First, you must fill out some basic information about your business. This includes your Employer Identification number (EIN), business name, trade name (or DBA), and address. Note that you cannot use a different Tax Identification number (TIN) in place of an EIN like a Social Security number.

After that, Form 940 is divided into seven parts.

Part 1

This is where you tell the IRS about how many different states you pay unemployment taxes in. Line 1a is where you’ll specify whether you pay unemployment taxes in a single state, Line 1b is for multi-state employers, and Line 2 is where you’ll specify if you work in a credit reduction state. If you check the boxes in Line 1b or 2, complete Schedule A of Form 940.

Part 2

This is where you’ll calculate your FUTA tax liability. Line 3 will ask you for all payments you made to employees, Line 4 will ask you for any FUTA-exempt payments (like fringe benefits, group-term life insurance, etc.), while Lines 6-8 are where you’ll calculate your total taxable FUTA wages and total FUTA taxes before adjustments.

Part 3

Here you’ll make any adjustments that take into account your state’s unemployment tax rules. If all of the FUTA wages you recorded in the previous section were excluded from state unemployment tax, multiply Line 7 by 0.054, record it in Line 9, and go to Part 4. If they weren’t, use the worksheet on page 11 of this instruction booklet to calculate your adjustments.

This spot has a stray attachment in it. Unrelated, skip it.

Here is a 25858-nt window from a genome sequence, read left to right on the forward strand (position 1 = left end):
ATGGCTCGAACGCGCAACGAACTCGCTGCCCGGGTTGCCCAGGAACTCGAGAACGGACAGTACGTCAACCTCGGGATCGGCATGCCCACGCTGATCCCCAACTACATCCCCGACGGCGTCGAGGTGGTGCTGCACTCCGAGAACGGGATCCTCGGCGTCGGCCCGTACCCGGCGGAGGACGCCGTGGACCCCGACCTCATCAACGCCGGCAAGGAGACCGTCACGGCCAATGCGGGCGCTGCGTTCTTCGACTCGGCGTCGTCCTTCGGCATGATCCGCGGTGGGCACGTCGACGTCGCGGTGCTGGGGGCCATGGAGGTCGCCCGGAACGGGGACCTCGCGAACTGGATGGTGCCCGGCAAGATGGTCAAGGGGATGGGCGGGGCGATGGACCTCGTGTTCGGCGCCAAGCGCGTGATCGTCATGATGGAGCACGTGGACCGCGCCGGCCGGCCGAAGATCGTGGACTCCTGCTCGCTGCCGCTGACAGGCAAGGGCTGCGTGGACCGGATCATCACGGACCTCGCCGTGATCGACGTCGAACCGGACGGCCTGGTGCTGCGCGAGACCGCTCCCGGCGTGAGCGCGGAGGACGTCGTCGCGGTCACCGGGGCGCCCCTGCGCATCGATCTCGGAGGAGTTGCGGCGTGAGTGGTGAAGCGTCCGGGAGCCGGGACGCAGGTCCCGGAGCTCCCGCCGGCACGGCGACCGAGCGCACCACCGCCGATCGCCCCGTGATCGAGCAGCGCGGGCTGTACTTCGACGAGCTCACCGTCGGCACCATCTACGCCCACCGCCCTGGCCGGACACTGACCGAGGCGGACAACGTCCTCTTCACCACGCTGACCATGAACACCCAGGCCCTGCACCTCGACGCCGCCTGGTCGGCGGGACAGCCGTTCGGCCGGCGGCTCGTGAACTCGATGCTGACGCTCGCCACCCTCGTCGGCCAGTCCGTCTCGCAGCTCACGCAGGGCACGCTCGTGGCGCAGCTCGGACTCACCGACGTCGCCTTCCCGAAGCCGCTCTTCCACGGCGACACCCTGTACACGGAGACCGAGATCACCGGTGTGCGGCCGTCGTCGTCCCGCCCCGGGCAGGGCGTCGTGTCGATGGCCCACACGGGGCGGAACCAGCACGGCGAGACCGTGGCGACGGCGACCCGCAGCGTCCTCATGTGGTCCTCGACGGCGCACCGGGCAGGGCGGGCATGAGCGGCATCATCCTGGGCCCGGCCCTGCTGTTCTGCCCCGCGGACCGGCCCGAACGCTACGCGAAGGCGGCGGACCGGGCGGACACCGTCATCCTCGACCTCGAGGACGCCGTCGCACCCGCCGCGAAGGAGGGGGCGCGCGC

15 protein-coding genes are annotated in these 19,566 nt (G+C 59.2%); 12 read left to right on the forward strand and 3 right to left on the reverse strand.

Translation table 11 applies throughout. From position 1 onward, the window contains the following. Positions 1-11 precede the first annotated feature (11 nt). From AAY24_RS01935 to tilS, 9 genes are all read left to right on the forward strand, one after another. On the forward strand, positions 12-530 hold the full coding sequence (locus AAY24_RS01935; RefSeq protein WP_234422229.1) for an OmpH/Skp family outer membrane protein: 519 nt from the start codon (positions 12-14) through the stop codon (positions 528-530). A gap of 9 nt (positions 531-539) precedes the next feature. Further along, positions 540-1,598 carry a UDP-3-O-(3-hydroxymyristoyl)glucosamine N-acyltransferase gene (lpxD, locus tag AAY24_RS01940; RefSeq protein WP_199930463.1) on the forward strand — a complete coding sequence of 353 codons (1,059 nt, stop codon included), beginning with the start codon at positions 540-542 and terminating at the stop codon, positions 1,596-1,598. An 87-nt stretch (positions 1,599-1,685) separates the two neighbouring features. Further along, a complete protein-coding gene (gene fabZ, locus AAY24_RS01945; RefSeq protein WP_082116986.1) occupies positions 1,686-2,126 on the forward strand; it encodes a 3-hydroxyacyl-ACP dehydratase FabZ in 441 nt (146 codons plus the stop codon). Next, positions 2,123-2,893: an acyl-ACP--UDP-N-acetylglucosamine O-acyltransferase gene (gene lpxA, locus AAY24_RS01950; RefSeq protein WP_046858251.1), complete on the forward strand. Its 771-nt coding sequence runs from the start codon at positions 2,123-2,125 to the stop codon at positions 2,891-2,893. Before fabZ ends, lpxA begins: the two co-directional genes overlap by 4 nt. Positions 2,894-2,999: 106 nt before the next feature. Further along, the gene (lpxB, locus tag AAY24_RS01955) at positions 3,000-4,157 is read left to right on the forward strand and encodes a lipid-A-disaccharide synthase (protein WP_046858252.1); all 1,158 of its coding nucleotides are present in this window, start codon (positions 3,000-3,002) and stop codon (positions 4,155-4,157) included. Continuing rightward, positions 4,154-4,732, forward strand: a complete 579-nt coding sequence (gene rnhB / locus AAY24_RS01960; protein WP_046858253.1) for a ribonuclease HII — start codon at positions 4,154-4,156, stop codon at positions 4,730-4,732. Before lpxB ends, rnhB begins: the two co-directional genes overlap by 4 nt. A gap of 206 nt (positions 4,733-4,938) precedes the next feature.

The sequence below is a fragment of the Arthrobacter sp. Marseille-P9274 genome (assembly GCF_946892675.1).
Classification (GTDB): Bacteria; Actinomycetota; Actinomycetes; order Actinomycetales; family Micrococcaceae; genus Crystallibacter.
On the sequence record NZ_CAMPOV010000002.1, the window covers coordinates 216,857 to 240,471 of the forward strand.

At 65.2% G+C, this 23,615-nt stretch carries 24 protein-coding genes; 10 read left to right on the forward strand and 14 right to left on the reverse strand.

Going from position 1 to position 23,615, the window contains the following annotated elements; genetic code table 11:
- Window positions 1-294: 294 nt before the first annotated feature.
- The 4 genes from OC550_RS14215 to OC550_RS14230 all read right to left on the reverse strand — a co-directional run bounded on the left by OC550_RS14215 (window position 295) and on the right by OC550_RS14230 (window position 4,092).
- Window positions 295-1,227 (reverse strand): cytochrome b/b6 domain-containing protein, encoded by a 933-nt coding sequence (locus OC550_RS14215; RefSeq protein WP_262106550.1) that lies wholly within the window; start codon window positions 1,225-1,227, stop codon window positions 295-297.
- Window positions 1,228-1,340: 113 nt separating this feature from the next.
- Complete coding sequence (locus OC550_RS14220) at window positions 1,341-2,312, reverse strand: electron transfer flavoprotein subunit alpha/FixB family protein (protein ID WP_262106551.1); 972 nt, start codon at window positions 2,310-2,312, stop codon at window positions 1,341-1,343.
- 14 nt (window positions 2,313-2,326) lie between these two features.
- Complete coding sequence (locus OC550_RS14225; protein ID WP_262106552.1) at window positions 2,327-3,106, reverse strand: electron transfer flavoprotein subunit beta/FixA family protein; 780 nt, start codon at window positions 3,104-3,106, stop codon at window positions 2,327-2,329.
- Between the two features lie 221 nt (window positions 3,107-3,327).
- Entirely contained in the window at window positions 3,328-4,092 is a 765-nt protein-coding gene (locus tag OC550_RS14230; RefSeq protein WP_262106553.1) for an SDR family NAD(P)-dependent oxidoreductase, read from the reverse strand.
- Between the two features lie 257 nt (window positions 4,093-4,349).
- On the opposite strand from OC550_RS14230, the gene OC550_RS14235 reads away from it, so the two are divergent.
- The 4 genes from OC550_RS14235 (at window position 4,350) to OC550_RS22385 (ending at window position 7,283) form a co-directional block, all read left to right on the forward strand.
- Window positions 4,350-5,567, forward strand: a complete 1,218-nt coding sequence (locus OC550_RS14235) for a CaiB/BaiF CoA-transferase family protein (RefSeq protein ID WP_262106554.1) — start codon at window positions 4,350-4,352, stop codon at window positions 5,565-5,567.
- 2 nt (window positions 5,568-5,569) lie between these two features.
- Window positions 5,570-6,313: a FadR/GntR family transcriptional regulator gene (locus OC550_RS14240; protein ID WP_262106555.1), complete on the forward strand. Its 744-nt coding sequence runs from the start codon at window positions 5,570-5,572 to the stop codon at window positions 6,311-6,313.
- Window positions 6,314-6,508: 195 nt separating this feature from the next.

Part 4

Line 12 will ask you to add Lines 8 + 9 + 10 + 11 to calculate your total FUTA tax after adjustments. Line 13 will ask you for any FUTA payments (or overpayments) you’ve made so far or in the prior year. Lines 14 and 15 determine whether you have an outstanding balance due (or any overpaid fees).

Part 5

If the amount you calculated in Line 12 is more than $500, use boxes 16a-d to report your FUTA liability for each quarter. (Note: each box should list your liability for that quarter, not your quarterly payment.) Make sure that these all add up to what you had in Line 12.

Part 6

This is where you’ll designate someone (an employee or tax preparer) to discuss Form 940 with the IRS on your behalf.

Part 7

Once you’ve completed Form 940, sign your name here.

Payment Voucher

If you end up with any FUTA taxes due, you’ll have to include a payment voucher with your 940, which you can find on page 3 of the PDF version of Form 940 supplied by the IRS. Enter your Employer Identification number (EIN), total payment amount, business name, and address before submitting.

Where to file Form 940 (and can you file it electronically?)

While you may file a physical copy of Form 940, the IRS prefers that you e-file.

If you file a paper return, where you file depends on whether you include a payment with Form 940. To figure out where to mail your physical Form 940, consult this table provided by the IRS.

To e-file, follow the instructions on the IRS website.

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This post is to be used for informational purposes only and does not constitute legal, business, or tax advice. Each person should consult his or her own attorney, business advisor, or tax advisor with respect to matters referenced in this post. Bench assumes no liability for actions taken in reliance upon the information contained herein.